This woman appeared silently while I stood at the gateway to a temple on a street off Commercial Street taking pictures of the temple grounds within. She allowed me to shoot the temple, even invited me in to do so. However, I didn’t wish to intrude and so remained at the gate to snap a few shots. I then asked her if I could take her portrait. She graciously acquiesced, but remained at distance. I was struck by the peace in her kind eyes.

The Temple Keeper (D700, Tamron 24-135mm f/3.5-5.6 @ 135mm, f5.6, ISO 1000, 1/80sec)

This here is The Park Hotel‘s one and only Raja Gopal. I thought of rendering this picture in black & white. But I liked the colour of his dastaar (Sikh headdress).

Raja! (D700, Tamron 24-135mm f/3.5-5.6 @ 65mm, f5.6, ISO 200, 1/80sec)

Meet the Liftman. This fine chap took me on a few rides up and down in the elevator of a building off Brigade Street.

Elevator Man (D700, Tamron 24-135mm f/3.5-5.6 @ 24mm, f8, ISO 200, 1/100sec + flash SB900)

More pictures coming soon!

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Bangalore Slices of Life Part II

December 12th, 2009

Carrying on from Part I, here are some more shots stolen here and there from the streets of Bangalore.

I came across this scene in a side street off Commercial Street. The woman is sitting in a pile of trash, out of the sun, while the dog lay sunning itself in the middle of the narrow street.

The Lady & the Tramp  (D700, Tamron 24-135mm f/3.5-5.6 @ 56mm, f4.8, ISO 200, 1/400secs)

A fruit stall. Taken while the fruit seller prepared the salad for the drum sellers whose portrait you can see here.

The Mobile Fruit Stall  (D700, Tamron 24-135mm f/3.5-5.6 @ 36mm, f4, ISO 200, 1/800secs)

Some places have a newspaper stand every few meters. Others have telephone boxes. Bangalore has fruit sellers. Some have stalls, others drive carts, and yet others bikes…

Fruit Selling  (D700, Tamron 24-135mm f/3.5-5.6 @ 44mm, f4.2, ISO 200, 1/1250secs)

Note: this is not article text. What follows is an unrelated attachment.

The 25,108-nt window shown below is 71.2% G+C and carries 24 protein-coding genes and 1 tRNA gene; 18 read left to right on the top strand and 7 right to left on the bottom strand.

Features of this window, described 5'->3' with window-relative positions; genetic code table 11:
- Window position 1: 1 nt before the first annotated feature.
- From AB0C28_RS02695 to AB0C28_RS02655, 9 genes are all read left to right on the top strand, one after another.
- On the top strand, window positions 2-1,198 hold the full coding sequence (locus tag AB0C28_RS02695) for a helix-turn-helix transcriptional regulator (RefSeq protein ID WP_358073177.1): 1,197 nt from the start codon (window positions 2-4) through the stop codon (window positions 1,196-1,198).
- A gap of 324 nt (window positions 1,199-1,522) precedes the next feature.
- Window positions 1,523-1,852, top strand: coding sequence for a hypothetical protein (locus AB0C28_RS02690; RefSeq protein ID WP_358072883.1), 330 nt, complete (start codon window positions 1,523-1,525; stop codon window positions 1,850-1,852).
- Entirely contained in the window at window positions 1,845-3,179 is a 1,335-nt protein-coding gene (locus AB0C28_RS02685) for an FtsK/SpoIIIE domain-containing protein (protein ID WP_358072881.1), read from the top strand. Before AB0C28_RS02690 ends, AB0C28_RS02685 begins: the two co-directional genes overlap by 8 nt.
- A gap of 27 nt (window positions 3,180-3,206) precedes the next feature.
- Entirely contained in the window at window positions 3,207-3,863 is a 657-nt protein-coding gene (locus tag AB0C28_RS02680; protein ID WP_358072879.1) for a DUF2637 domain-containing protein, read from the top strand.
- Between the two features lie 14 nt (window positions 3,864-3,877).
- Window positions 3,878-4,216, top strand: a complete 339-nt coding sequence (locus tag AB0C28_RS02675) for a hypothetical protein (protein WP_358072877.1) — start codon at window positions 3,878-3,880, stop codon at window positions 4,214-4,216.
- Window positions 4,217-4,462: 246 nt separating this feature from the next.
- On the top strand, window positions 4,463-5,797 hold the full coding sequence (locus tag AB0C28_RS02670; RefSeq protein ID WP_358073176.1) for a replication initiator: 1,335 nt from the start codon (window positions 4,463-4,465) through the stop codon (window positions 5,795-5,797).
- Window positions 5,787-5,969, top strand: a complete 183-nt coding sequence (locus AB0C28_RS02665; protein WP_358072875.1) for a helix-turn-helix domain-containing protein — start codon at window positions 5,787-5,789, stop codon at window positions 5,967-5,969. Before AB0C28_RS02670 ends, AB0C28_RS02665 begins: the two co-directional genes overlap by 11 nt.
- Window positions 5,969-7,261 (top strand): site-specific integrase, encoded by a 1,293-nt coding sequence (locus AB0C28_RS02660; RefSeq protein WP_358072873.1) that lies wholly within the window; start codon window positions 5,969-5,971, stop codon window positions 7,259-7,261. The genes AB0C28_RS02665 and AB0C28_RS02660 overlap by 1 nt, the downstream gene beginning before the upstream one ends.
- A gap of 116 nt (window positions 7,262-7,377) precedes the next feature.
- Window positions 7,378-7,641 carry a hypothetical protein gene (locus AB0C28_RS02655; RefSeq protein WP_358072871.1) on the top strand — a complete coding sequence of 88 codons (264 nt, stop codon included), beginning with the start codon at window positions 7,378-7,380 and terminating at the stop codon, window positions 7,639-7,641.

The finest transportation known to man:

Tuk-Tuk! (D700, Tamron 24-135mm f/3.5-5.6 @ 24mm, f3.5, ISO 200, 1/640secs)

Seen in Cubbon Park.

Reaching for the Sun  (D700, Tamron 24-135mm f/3.5-5.6 @ 24mm, f5.6, ISO 200, 1/640secs)

Seen at a crossing.

MotoCross  (D700, Tamron 24-135mm f/3.5-5.6 @ 70mm, f5, ISO 200, 1/640secs - HDR)

This is High Point Tower. Not exactly very tall, is it?

High Point *cough*  (D700, Tamron 24-135mm f/3.5-5.6 @ 24mm, f3.5, ISO 200, 1/3200secs)

I liked the bright red of the sheet in front of the stall.

Snacking Red  (D700, Tamron 24-135mm f/3.5-5.6 @ 24mm, f3.5, ISO 200, 1/80secs)

This Tuk-Tuk was rolled over on its side by its driver, who lay underneath fixing it while a colleague looks on.

Tuk-Tuk Takes a Dive  (D700, Tamron 24-135mm f/3.5-5.6 @ 90mm, f5.3, ISO 200, 1/1000secs)

The very beginning of Commercial Street. Somebody seems to have forgotten to take their rubble with them once done demolishing whatever it was they were demolishing. Instead, they left the pile of rocks and dirt in the middle of the street… I waited for the bike to flit into the frame before snapping the shot.

Biker & Rubble  (D700, Tamron 24-135mm f/3.5-5.6 @ 24mm, f8, ISO 200, 1/400secs)

Seen at a fruit stand on Brigade Street:

Fruity  (D700, Tamron 24-135mm f/3.5-5.6 @ 135mm, f8, ISO 200, 1/100secs)

I was struck by the incongruity here. Trash piled up on the sidewalk and overflowing onto the street, while nearby an empty bin proudly displays an emblem of consumerism and globalisation.

Trashed  (D700, Tamron 24-135mm f/3.5-5.6 @ 48mm, f8, ISO 200, 3 exposures - HDR))

Matching Coconuts. For some reason, I don’t think the term “Matching Centre” in India has the same connotations as in the West. Of course, I could be mistaken…

Matchmaker  (D700, Tamron 24-135mm f/3.5-5.6 @ 24mm, f8, ISO 200, 1/250secs)

More pictures coming soon!